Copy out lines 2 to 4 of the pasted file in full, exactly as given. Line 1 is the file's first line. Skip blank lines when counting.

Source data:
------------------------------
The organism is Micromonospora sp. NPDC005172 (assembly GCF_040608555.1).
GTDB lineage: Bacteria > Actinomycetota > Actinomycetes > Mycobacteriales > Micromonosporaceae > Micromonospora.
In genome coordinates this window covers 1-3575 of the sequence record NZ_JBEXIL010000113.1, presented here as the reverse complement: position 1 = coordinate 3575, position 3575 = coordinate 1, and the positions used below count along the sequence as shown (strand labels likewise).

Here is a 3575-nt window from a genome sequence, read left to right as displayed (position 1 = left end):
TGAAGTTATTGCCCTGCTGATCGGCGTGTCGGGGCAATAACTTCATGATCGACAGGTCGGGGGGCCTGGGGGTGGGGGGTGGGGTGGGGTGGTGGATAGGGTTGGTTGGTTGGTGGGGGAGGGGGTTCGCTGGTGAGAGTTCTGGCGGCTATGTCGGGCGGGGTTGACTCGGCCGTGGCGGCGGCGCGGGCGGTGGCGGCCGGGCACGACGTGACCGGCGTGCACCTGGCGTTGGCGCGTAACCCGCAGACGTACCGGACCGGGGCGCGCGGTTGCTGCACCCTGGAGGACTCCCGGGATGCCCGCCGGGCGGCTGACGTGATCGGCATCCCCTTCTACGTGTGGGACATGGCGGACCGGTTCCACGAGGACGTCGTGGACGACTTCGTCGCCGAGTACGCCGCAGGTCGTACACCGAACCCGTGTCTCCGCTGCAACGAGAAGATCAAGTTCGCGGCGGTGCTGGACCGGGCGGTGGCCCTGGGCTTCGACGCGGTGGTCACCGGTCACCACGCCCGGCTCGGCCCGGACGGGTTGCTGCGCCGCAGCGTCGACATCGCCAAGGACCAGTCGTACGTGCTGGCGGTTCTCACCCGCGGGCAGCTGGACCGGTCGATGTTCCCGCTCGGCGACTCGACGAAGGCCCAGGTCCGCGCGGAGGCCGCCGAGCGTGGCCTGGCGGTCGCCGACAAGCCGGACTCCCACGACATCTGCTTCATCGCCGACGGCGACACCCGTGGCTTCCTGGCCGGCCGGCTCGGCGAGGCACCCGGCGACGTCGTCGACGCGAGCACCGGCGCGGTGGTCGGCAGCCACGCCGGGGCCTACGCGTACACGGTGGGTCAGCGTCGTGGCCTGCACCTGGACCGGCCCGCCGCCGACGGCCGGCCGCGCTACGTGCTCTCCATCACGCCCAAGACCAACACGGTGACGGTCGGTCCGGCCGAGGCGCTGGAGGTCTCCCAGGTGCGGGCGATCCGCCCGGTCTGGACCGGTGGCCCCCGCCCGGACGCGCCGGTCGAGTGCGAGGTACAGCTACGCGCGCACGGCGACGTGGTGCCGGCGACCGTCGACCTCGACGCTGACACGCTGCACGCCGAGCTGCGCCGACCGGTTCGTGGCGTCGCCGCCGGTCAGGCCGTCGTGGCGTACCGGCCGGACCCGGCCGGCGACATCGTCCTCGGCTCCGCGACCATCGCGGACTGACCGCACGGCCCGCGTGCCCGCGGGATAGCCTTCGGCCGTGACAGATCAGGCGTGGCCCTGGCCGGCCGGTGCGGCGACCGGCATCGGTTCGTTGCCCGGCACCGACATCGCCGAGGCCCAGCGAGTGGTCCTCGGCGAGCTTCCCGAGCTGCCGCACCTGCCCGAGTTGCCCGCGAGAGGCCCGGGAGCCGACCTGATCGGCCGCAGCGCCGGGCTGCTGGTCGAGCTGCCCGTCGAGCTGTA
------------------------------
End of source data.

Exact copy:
GTDB lineage: Bacteria > Actinomycetota > Actinomycetes > Mycobacteriales > Micromonosporaceae > Micromonospora.
In genome coordinates this window covers 1-3575 of the sequence record NZ_JBEXIL010000113.1, presented here as the reverse complement: position 1 = coordinate 3575, position 3575 = coordinate 1, and the positions used below count along the sequence as shown (strand labels likewise).

Here is a 3575-nt window from a genome sequence, read left to right as displayed (position 1 = left end):